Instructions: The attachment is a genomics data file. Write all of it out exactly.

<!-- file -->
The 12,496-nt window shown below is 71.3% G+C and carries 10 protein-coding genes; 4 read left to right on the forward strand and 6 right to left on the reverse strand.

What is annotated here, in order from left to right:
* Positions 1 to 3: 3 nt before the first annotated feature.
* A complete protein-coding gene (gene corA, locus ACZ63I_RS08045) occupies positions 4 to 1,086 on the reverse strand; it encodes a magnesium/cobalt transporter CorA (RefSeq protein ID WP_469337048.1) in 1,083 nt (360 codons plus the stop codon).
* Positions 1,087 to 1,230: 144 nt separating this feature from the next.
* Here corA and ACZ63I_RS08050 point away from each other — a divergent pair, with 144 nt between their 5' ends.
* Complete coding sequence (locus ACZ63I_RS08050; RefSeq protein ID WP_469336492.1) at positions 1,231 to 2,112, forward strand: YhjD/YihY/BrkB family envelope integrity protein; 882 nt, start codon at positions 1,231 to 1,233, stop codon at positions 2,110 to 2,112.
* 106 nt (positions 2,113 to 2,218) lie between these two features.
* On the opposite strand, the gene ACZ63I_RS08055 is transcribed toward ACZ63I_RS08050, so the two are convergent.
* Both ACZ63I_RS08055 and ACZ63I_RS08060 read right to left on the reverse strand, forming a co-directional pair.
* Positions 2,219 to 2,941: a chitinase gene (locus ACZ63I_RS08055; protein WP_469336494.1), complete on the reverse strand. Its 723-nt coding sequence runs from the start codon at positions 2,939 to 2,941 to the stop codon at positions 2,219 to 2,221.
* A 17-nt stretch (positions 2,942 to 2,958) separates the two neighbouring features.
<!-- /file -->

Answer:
The 12,496-nt window shown below is 71.3% G+C and carries 10 protein-coding genes; 4 read left to right on the forward strand and 6 right to left on the reverse strand.

What is annotated here, in order from left to right:
* Positions 1 to 3: 3 nt before the first annotated feature.
* A complete protein-coding gene (gene corA, locus ACZ63I_RS08045) occupies positions 4 to 1,086 on the reverse strand; it encodes a magnesium/cobalt transporter CorA (RefSeq protein ID WP_469337048.1) in 1,083 nt (360 codons plus the stop codon).
* Positions 1,087 to 1,230: 144 nt separating this feature from the next.
* Here corA and ACZ63I_RS08050 point away from each other — a divergent pair, with 144 nt between their 5' ends.
* Complete coding sequence (locus ACZ63I_RS08050; RefSeq protein ID WP_469336492.1) at positions 1,231 to 2,112, forward strand: YhjD/YihY/BrkB family envelope integrity protein; 882 nt, start codon at positions 1,231 to 1,233, stop codon at positions 2,110 to 2,112.
* 106 nt (positions 2,113 to 2,218) lie between these two features.
* On the opposite strand, the gene ACZ63I_RS08055 is transcribed toward ACZ63I_RS08050, so the two are convergent.
* Both ACZ63I_RS08055 and ACZ63I_RS08060 read right to left on the reverse strand, forming a co-directional pair.
* Positions 2,219 to 2,941: a chitinase gene (locus ACZ63I_RS08055; protein WP_469336494.1), complete on the reverse strand. Its 723-nt coding sequence runs from the start codon at positions 2,939 to 2,941 to the stop codon at positions 2,219 to 2,221.
* A 17-nt stretch (positions 2,942 to 2,958) separates the two neighbouring features.